Scouts aid development for post-pandemic Gen Alpha
UK – Children’s extracurricular organisation Scouts is expanding its offering to welcome 4–5-year-olds. In a programme called Squirrels, young children will be encouraged to explore outdoor areas, make new friends and learn new skills. This offshoot comes as a response to the isolation that pre-school and reception-aged children have experienced during the pandemic.
Squirrels will initially be launched in areas that have been hardest hit by the pandemic. And with its focus on outdoor areas, the programme also ensures that nature remains accessible to all young people. ‘Squirrels is part of our commitment to help young people, families and communities come back stronger from the pandemic,’ says Matt Hyde, CEO of Scouts. ‘If you’re four, you’ve spent a third of your life in lockdowns. We know this has especially impacted children in communities hardest hit by the pandemic.’
By offering such a service, Scouts is pro-actively responding to the development needs of Generation Alpha – and looking beyond the content of conventional school curriculums.
Educational organisations should think beyond textbook learning when catering to young children. Facilitate social connections, outdoor experiences and initiatives that instil confidence for face-to-face interactions
Hollister Good Vibras champions Latinx creators
US – In a bid to connect with new audiences, clothing retailer Hollister is launching a long-term programme to support the Latinx creator community. For the initiative, Hollister Good Vibras, the brand will work with emerging Latinx creators across the fashion, music and comedy verticals on Instagram and TikTok. To mark the launch, the brand is also releasing a bilingual, made-for-TikTok hip hop album that was produced by the collective.
In ongoing initiatives Hollister will tap into the Good Vibras community to co-create branded content. By doing this, the brand recognises the importance of working directly with Generation Z to inform brand decisions – particularly when reaching specific cultural groups. ‘Our customers made it clear that they not only love seeing Latinx representation within the creators we work with, but also wanted more programmes developed specifically for the Latinx community,’ says Kristin Scott, global brand president at Abercrombie & Fitch Co, the parent brand of Hollister.
Despite being one of America’s largest multicultural groups, Hispanic audiences have historically been left uncatered for. Now, the community’s emerging youth are galvanised to redefine their representation.
It’s no longer enough to profile diverse faces when targeting Generation Z. Retailers should take cues from this initiative and create opportunities for collaboration and co-creation with young audiences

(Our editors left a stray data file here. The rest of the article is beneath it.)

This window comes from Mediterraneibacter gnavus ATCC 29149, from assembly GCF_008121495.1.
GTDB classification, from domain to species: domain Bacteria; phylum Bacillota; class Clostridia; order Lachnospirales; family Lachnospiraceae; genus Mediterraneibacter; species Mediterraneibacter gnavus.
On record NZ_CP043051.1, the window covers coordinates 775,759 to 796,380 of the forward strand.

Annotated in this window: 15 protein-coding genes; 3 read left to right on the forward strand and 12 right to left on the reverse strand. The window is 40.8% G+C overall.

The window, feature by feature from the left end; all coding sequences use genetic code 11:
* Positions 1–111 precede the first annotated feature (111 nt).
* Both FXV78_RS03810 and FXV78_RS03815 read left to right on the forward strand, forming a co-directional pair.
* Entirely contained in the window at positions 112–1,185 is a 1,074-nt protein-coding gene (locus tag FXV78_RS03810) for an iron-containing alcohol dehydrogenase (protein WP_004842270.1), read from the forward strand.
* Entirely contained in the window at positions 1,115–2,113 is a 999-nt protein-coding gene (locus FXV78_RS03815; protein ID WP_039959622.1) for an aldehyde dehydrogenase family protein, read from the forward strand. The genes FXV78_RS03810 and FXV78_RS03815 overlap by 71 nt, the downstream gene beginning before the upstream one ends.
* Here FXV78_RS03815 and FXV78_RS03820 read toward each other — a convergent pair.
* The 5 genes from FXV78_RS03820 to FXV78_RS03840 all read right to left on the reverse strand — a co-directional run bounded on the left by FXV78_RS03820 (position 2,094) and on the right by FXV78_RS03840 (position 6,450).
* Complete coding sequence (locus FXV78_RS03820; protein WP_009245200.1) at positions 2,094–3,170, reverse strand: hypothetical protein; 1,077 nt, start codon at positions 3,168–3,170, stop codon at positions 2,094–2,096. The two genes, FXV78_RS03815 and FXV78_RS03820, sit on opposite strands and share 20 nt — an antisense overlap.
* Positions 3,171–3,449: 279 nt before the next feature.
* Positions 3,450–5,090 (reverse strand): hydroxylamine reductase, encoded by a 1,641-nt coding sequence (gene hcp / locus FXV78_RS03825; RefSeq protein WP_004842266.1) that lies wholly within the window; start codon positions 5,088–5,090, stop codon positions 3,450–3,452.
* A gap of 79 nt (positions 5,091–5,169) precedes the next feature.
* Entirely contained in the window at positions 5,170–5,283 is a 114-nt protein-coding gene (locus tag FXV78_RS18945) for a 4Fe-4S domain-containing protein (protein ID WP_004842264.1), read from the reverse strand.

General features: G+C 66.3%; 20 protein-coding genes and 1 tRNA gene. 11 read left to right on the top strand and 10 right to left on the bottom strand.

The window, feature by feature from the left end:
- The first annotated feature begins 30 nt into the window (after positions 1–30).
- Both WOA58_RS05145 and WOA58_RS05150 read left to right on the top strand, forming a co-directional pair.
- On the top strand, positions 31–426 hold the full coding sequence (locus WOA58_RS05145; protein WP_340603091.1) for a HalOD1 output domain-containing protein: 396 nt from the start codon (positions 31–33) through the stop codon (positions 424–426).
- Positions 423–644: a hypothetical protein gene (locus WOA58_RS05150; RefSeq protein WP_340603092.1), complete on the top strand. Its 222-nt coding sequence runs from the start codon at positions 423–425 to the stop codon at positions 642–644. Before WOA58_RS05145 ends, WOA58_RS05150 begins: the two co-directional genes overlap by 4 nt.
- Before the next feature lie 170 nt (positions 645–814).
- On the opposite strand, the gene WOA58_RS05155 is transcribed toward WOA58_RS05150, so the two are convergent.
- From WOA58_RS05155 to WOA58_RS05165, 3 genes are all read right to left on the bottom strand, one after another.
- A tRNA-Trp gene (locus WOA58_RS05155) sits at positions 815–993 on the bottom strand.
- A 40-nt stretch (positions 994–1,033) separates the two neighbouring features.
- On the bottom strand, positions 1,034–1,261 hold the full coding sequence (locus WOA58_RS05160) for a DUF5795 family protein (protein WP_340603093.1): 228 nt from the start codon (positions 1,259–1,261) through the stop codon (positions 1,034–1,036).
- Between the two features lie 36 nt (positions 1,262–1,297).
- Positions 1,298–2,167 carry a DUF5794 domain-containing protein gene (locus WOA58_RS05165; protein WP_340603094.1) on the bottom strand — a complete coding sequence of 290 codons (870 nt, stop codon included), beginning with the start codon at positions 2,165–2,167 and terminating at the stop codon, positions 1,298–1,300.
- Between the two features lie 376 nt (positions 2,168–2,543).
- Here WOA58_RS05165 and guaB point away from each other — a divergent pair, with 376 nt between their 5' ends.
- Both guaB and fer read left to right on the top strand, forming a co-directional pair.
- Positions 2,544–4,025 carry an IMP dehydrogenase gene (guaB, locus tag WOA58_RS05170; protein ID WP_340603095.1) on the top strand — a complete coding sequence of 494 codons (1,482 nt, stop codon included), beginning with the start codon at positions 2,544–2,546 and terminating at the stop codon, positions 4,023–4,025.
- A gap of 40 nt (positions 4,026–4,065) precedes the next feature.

TikTok sounds out a creator-led radio channel
Global – The social media platform is diversifying its offering by moving into the radio business. Launched on streaming service SiriusXM, TikTok Radio takes inspiration from the platform’s curated For You Feed, with a group of TikTok creators presenting music and discussing trending songs. Part of its programming will also include takeovers by other members of the TikTok community.
As the platform continues to prove its usefulness as a music discovery tool, the decision to branch out into radio is likely to appeal to both TikTok users and broader music fan bases. ‘Our ground-breaking new channel with TikTok is a first-of-its-kind, capturing the pulse of global music culture, and the vibrancy and vitality found on the entertaining social platform recreated as a full-time music channel on live national radio and our streaming platforms,’ said Scott Greenstein, president and chief content officer at SiriusXM.
While the medium of radio is generally seen as a traditional outlet, recent innovations are reviving the sector to reach new audiences and take on new purposes.
Radio channels are enjoying renewed interest. Brands working across retail, hospitality and leisure should take note of this shift in media and entertainment – and diversify their communications to welcome curated music shows
Stat: US right-wingers less responsive to climate change
Across the globe, people on the left of the political spectrum are generally more open than those on the right to taking personal steps to reduce the effects of climate change. According to a study by Pew Research Center, this mindset is particularly apparent among US citizens.
The research shows that left-wing US citizens are more than twice as likely as those with right-wing beliefs (94% versus 45%) to modify how they live due to climate change. Meanwhile, those in Canada (98% versus 72%), The Netherlands (84% versus 59%) and Australia (90% versus 67%) are similarly divided when it comes to beliefs about responding to the climate crisis.
Tapping into these ideological differences, environmental organisations are experimenting with messaging designed to appeal to those with more conservative beliefs. One example is Among Equals’ climate campaign, which uses war-time language to communicate the urgent need to address the climate crisis.
To reach diverse audiences on climate change issues, make sure to adapt your language and visual identity to reflect different ideological standpoints. Avoid conventional eco-conscious strategies that will only resonate with early adopters